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Orioles, Nats and MASN Money for Dummies: A complete primer on how Peter Angelos has lied and pocketed your dough

Posted on 03 January 2016 by Nestor Aparicio

“What you can expect, though, that those that comment – putting aside the fellow you mentioned (Nestor Aparicio), who you know is not even worthy of getting into that (chuckles), it really makes no sense to respond to him – the responsible people, who know baseball and who are baseball fans – the writers like you (Stan Charles) – if they want to criticize, they better look at the economics. They owe it to the public to explain to whoever is interested that the problem is disparity in revenues. Now, I have heard some of them mention that this MASN development might really generate some real funds, which would permit the Orioles to spend more money. That’s a pretty strong acknowledgment that the key to all this, to get off the losing years and so on, is more money invested on the field. And obviously, with that becoming available, that’s exactly what we’re going to do. We’re going to do that because we are hometown and we are sensitive to what the public is thinking. I know a lot of Baltimore fans, and, just personally, I want them to feel like I am responding to their wishes.”

Peter G. Angelos, May 2006

(as told to PressBox via Q&A)

PETER G. ANGELOS DOESN’T WANT YOU to know about the billions of dollars he has collected, dispensed and quietly usurped from local sports fans from six states via your cable television bill. It’s time for someone who is “responsible” to do the math on where all of that money has gone over the last 10 years as the Orioles. and its spinoff cable TV partner the Mid Atlantic Sports Network (MASN), have become a virtual annuity for the owner here in Baltimore.

Clearly, given the dozen years that he’s fought with his Major League Baseball partners, Bud Selig, Rob Manfred and now Ted Lerner and the Washington Nationals over this incredible sum of “found” money, surely there must some large pot of gold somewhere? The Washington Post wrote that it was $298 million in dispute from 2011 to 2015 after the New York Supreme Court hearing in early November. But that’s just the tip of the financial iceberg – a small number compared to all of the money that’s been flushed through MASN since it was berthed as a olive branch to Angelos by then-commissioner Bud Selig for allowing baseball back into the nation’s capital in 2005.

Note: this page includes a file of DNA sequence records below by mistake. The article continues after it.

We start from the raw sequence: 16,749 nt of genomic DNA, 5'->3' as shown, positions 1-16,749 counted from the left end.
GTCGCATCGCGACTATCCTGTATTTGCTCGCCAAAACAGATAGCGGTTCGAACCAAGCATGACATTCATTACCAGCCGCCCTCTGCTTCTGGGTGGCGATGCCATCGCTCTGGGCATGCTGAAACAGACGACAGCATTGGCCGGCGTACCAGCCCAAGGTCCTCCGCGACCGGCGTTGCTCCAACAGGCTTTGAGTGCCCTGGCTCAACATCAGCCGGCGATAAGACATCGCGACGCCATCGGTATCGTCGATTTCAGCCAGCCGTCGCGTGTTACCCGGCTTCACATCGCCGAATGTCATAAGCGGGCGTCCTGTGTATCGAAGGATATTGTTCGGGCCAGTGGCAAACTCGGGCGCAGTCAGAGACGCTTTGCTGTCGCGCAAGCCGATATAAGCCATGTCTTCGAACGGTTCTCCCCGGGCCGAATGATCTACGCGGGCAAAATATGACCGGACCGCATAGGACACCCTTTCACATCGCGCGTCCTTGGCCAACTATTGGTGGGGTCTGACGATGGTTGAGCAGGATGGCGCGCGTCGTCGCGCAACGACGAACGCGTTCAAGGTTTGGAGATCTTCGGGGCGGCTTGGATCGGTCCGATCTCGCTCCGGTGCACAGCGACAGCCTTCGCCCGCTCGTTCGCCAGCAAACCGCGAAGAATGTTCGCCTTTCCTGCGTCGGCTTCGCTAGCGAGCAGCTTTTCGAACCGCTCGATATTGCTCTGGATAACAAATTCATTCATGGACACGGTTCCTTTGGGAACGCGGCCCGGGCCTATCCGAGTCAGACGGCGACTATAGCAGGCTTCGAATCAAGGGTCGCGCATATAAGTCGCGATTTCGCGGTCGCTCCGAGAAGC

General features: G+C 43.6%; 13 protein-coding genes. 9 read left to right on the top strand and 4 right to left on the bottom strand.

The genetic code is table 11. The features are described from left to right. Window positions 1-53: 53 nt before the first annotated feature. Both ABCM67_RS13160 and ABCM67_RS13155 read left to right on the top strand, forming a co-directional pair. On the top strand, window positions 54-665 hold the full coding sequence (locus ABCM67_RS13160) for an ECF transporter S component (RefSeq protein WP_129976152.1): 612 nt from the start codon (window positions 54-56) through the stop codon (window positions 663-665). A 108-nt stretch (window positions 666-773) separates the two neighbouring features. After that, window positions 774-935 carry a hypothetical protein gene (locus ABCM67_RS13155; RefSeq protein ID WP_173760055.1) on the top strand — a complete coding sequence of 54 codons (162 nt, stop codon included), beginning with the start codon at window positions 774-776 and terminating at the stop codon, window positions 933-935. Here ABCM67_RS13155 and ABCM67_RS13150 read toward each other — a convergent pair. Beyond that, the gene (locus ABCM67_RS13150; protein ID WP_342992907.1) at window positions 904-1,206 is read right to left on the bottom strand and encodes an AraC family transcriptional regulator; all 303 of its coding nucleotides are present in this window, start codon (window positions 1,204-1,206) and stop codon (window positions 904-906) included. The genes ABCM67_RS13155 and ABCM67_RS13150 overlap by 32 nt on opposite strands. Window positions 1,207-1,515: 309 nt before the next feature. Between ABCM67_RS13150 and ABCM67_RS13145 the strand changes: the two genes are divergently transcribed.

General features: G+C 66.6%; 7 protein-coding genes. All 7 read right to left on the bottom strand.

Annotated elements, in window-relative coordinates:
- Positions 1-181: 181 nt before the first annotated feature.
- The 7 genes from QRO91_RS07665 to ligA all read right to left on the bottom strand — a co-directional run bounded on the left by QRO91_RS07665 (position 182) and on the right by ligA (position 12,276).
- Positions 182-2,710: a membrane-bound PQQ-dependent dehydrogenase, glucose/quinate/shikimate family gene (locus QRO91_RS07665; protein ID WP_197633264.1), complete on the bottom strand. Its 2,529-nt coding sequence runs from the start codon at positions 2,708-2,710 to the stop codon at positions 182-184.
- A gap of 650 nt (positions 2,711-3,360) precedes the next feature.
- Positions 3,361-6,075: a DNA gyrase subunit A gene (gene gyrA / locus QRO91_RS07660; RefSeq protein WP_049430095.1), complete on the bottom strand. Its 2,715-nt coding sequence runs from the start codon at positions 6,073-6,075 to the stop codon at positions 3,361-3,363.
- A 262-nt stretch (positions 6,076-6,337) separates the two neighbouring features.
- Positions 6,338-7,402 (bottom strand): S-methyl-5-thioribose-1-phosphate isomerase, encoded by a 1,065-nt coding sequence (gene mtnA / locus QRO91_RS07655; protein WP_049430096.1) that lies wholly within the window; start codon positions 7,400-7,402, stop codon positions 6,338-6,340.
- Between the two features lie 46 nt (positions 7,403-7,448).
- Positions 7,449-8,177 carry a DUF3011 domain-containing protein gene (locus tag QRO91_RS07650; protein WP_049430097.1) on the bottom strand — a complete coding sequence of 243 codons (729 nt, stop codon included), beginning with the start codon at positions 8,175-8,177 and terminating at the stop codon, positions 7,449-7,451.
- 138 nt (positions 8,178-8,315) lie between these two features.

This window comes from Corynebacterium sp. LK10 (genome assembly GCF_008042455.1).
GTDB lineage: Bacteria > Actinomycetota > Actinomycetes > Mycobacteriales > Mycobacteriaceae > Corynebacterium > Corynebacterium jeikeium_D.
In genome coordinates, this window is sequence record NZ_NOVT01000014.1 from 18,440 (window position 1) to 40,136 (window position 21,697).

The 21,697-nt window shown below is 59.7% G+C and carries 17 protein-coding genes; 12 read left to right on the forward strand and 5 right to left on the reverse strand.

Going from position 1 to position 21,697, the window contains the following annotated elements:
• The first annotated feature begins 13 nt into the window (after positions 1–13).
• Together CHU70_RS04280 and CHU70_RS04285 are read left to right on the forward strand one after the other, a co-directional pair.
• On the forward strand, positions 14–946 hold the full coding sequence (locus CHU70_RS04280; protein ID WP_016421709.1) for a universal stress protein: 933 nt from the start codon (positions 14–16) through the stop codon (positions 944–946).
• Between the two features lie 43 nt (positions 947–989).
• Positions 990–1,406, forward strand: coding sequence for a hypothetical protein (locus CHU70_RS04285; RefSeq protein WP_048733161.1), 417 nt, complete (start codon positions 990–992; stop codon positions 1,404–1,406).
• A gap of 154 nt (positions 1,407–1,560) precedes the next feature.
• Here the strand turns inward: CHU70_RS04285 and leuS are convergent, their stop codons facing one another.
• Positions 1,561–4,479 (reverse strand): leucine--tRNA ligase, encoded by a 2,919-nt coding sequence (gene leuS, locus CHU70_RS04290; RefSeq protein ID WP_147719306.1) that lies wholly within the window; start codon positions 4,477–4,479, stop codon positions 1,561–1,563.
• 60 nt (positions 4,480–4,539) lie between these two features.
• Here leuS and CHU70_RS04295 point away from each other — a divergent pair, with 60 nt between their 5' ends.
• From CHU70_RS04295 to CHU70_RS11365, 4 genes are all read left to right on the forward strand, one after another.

Over the last decade, I’ve been portrayed as a liar or a heretic by Peter G. Angelos and his media partners. After 21 years with a Baltimore Orioles media credential, my access was taken away by the club in 2007.

However, my track record still stands as unblemished heading into 2016.

I always tell the truth and write the truth. (That’s why you’re here.)

As you’ll see, I’ve put in all of the work for you – a little “term paper” for you oldtimers who spent time with microfiche in a lonely library – so you can learn about this history and realities of how the Nationals came into existence and what it’s meant for Baltimore and Washington baseball and the fans.

This series of facts is presented with two educational goals:

  • Track everything that was said – and very openly in the “mainstream” media – a decade ago when Angelos began this power struggle for the future money of Washington, D.C. and what he considered his market
  • Document everything that has happened since he began this trail of lies in search of all of the money that was designed and originally earmarked to improve the Baltimore Orioles

Everything presented in this series will be linked to major media entities like Forbes, The Washington Post, The Baltimore Sun, The New York Times, ESPN/Grantland, Sports Illustrated, USA Today and various reports with financial annotations. I’ve always been accountable in my work. Meanwhile, accountability is always completely absent from the mind and spirit of Angelos and his …

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You can not stop the Washington Capitals right now, in fact, you can't even contain them.

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Caps Dig Early Hole, Then Demolish the Rangers, 7-3

Posted on 20 December 2015 by Ed Frankovic

In case you’ve been living under a rock since October, I have a memo for you:

The 2015-16 Washington Capitals are really good.

For the second straight contest, the Caps put themselves behind the eight ball stinking up the first period and trailing, 3-1, in Madison Square Garden, before reeling off six straight goals to demolish the New York Rangers, 7-3. Sir Paul McCartney was in the house with his son and actually caught a puck in the 1st period when the Capitals, after taking an early 1-0 lead on a Justin Williams goal (2 goals, 1 assist), played a terrible final 10 minutes of the opening frame. During that stretch they were not physical, made turnover after turnover, and also took a bad penalty that yielded the third Blueshirts tally. Washington was out shot 15-7 in those first 20 minutes and it appeared that the New York curse over the Caps would continue.

But there were still 40 minutes to play and fresh off of their three goal rally on Friday night against Tampa, Washington knew if they settled down and played the heavy style their coach prefers, they would be able to get back in it. From the opening shift of the middle stanza, where Marcus Johansson hit the crossbar, this was all Washington. Shortly after killing off an early unsportsmanlike conduct penalty by Tom Wilson, Evgeny Kuznetsov scored after a Rangers turnover, that was pounced on by Dmitry Orlov (2 assists) in the slot. Wilson, who had just returned to the ice from feeling shame, went to the front of the net and distracted King Henrik Lundqvist on a goal that turned things around. Just less than two minutes later, Nicklas Backstrom (three assists) dumped the puck perfectly off of the right wing boards and the biscuit was picked up by T.J. Oshie, who buried it pass Lundqvist to tie the game just 7:01 into the 2nd period. Oshie went flying in the air on that goal and would miss some time in that period, but return and play the final 20 minutes.